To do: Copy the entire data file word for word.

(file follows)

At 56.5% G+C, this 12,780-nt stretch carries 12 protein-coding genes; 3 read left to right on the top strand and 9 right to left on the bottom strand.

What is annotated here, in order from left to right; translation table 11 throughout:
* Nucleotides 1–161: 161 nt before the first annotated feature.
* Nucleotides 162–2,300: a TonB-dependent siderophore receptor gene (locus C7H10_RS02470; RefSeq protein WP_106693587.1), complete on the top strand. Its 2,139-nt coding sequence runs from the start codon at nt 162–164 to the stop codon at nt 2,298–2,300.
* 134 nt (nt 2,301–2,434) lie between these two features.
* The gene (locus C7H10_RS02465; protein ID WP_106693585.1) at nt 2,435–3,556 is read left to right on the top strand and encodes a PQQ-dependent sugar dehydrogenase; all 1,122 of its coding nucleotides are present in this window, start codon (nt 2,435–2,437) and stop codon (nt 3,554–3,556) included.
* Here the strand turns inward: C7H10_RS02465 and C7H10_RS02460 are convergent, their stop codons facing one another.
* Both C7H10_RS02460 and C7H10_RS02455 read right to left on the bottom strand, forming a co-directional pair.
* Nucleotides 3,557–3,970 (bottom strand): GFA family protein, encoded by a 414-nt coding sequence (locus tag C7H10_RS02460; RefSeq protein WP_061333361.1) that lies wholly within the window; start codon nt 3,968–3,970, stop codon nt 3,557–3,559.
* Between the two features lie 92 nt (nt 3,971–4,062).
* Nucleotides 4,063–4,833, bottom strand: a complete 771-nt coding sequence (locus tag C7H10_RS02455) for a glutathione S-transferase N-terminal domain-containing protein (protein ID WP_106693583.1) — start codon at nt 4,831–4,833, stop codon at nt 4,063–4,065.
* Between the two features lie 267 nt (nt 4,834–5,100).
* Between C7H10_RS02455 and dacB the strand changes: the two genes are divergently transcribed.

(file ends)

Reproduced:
At 56.5% G+C, this 12,780-nt stretch carries 12 protein-coding genes; 3 read left to right on the top strand and 9 right to left on the bottom strand.

What is annotated here, in order from left to right; translation table 11 throughout:
* Nucleotides 1–161: 161 nt before the first annotated feature.
* Nucleotides 162–2,300: a TonB-dependent siderophore receptor gene (locus C7H10_RS02470; RefSeq protein WP_106693587.1), complete on the top strand. Its 2,139-nt coding sequence runs from the start codon at nt 162–164 to the stop codon at nt 2,298–2,300.
* 134 nt (nt 2,301–2,434) lie between these two features.
* The gene (locus C7H10_RS02465; protein ID WP_106693585.1) at nt 2,435–3,556 is read left to right on the top strand and encodes a PQQ-dependent sugar dehydrogenase; all 1,122 of its coding nucleotides are present in this window, start codon (nt 2,435–2,437) and stop codon (nt 3,554–3,556) included.
* Here the strand turns inward: C7H10_RS02465 and C7H10_RS02460 are convergent, their stop codons facing one another.
* Both C7H10_RS02460 and C7H10_RS02455 read right to left on the bottom strand, forming a co-directional pair.
* Nucleotides 3,557–3,970 (bottom strand): GFA family protein, encoded by a 414-nt coding sequence (locus tag C7H10_RS02460; RefSeq protein WP_061333361.1) that lies wholly within the window; start codon nt 3,968–3,970, stop codon nt 3,557–3,559.
* Between the two features lie 92 nt (nt 3,971–4,062).
* Nucleotides 4,063–4,833, bottom strand: a complete 771-nt coding sequence (locus tag C7H10_RS02455) for a glutathione S-transferase N-terminal domain-containing protein (protein ID WP_106693583.1) — start codon at nt 4,831–4,833, stop codon at nt 4,063–4,065.
* Between the two features lie 267 nt (nt 4,834–5,100).
* Between C7H10_RS02455 and dacB the strand changes: the two genes are divergently transcribed.